The remaining authors declare that the research was conducted in the absence of any commercial or financial relationships that could be construed as a potential conflict of interest.


A part of the presented work (<30%) has been previously presented at the EBMT annual (30) in Frankfurt, Germany. The authors hold copyright.


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Keywords: transplantation, stem cell, immunology, biomarker, iron metabolism, ferritin

Citation: Penack O, Peczynski C, van der Werf S, Finke J, Ganser A, Schoemans H, Pavlu J, Niittyvuopio R, Schroyens W, Kaynar L, Blau IW, van der Velden WJFM, Sierra J, Cortelezzi A, Wulf G, Turlure P, Rovira M, Ozkurt Z, Pascual-Cascon MJ, Moreira MC, Clausen J, Greinix H, Duarte RF and Basak GW (2020) Association of Serum Ferritin Levels Before Start of Conditioning With Mortality After alloSCT – A Prospective, Non-interventional Study of the EBMT Transplant Complications Working Party. Front. Immunol. 11:586. doi: 10.3389/fimmu.2020.00586

Received: 09 January 2020; Accepted: 13 March 2020;
Published: 15 April 2020.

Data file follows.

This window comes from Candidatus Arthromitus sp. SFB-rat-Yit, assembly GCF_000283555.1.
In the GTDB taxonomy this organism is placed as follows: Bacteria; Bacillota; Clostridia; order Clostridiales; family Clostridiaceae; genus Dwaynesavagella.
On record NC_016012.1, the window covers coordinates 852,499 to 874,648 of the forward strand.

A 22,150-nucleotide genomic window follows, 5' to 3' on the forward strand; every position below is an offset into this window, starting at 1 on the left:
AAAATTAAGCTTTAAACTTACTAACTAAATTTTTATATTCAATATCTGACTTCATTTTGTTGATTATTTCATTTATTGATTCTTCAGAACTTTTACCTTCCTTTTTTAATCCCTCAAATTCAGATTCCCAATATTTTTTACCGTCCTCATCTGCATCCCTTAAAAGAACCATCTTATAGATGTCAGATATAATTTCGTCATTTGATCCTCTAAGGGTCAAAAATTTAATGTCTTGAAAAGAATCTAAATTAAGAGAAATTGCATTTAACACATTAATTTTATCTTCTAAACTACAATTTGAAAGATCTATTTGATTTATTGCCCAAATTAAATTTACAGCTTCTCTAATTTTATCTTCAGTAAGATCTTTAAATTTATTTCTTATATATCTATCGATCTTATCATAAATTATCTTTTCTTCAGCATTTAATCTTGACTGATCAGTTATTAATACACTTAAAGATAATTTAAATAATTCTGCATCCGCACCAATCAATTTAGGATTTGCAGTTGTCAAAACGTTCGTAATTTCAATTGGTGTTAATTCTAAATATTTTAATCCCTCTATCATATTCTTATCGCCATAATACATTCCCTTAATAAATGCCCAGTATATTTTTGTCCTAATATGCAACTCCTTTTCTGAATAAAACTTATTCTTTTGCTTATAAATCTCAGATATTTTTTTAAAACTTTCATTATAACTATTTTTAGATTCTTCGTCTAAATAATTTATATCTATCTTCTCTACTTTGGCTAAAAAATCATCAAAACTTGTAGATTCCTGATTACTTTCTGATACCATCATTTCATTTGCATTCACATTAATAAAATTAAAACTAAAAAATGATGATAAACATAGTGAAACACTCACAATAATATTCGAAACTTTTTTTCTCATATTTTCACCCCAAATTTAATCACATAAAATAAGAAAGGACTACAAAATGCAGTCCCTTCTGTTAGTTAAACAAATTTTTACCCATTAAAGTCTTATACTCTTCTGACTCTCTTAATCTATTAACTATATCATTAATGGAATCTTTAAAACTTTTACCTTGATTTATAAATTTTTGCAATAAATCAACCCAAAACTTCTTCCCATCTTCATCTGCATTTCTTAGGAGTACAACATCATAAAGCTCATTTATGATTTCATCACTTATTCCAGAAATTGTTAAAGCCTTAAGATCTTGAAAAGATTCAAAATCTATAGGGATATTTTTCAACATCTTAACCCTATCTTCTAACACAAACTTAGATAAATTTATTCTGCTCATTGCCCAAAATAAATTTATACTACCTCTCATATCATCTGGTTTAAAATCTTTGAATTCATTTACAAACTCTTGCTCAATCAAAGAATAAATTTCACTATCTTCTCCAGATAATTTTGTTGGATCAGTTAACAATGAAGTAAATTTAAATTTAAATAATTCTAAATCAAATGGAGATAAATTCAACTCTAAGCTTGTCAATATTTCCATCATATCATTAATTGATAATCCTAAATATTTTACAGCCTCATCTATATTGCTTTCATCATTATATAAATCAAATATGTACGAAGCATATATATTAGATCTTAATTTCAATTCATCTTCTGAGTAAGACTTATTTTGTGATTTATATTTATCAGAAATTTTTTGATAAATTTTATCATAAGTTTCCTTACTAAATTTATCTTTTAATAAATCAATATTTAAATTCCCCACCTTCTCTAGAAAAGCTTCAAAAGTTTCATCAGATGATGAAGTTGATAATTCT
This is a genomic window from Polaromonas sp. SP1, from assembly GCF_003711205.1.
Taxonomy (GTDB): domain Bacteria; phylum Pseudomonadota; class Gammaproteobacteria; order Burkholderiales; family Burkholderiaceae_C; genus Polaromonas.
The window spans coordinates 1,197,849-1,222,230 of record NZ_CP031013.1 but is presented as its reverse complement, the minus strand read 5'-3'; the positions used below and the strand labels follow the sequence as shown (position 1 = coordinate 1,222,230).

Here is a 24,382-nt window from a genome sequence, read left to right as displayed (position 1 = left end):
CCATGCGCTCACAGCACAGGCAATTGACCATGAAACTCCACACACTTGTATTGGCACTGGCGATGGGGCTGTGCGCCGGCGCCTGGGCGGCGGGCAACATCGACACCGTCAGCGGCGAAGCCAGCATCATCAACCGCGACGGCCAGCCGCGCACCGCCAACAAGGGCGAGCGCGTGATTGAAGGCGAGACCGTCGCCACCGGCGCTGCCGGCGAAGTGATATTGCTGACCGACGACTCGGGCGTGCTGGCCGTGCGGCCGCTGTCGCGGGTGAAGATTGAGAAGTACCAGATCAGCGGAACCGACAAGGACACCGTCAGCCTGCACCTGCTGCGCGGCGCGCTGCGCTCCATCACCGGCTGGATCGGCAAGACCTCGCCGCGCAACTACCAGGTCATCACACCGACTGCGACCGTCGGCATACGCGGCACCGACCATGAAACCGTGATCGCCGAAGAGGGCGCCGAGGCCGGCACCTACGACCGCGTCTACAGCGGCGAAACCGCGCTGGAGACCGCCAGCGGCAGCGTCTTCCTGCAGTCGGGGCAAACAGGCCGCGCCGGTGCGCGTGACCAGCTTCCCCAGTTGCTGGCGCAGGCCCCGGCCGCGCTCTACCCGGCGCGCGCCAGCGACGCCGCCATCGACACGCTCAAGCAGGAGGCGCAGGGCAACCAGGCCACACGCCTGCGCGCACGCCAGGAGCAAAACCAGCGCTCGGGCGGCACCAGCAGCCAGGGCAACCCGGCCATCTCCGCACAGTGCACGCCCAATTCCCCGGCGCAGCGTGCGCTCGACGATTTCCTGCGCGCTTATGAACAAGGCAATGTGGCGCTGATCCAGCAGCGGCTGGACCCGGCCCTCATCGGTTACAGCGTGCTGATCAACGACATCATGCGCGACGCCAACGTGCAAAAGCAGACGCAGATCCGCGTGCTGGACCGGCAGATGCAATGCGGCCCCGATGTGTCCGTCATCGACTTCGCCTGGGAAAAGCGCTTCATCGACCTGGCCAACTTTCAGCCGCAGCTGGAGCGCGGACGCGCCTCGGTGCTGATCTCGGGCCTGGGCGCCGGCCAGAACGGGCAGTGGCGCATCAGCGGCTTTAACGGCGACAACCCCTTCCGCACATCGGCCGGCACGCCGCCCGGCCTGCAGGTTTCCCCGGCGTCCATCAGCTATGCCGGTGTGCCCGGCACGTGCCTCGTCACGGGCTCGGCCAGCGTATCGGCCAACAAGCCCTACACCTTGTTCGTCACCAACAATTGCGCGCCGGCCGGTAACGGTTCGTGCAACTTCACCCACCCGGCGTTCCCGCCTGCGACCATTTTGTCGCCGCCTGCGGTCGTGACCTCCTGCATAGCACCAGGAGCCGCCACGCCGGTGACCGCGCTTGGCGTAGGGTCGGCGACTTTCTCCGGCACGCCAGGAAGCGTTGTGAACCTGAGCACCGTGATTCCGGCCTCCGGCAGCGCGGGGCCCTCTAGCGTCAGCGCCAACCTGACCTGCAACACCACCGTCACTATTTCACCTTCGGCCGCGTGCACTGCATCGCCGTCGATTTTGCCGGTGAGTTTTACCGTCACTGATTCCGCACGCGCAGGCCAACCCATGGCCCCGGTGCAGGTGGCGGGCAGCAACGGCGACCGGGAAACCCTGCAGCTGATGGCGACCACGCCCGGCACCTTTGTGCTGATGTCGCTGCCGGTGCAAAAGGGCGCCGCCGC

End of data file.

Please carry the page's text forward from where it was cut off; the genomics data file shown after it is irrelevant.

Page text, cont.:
Edited by:

Aurore Saudemont, GlaxoSmithKline, United Kingdom

Reviewed by:

Luca Castagna, Humanitas Research Hospital, Italy
Frederic Baron, University of Liège, Belgium

Copyright © 2020 Penack, Peczynski, van der Werf, Finke, Ganser, Schoemans, Pavlu, Niittyvuopio, Schroyens, Kaynar, Blau, van der Velden, Sierra, Cortelezzi, Wulf, Turlure, Rovira, Ozkurt, Pascual-Cascon, Moreira, Clausen, Greinix, Duarte and Basak. This is an open-access article distributed under the terms of the Creative Commons Attribution License (CC BY). The use, distribution or reproduction in other forums is permitted, provided the original author(s) and the copyright owner(s) are credited and that the original publication in this journal is cited, in accordance with accepted academic practice. No use, distribution or reproduction is permitted which does not comply with these terms.

*Correspondence: Olaf Penack,

These authors have contributed equally to this work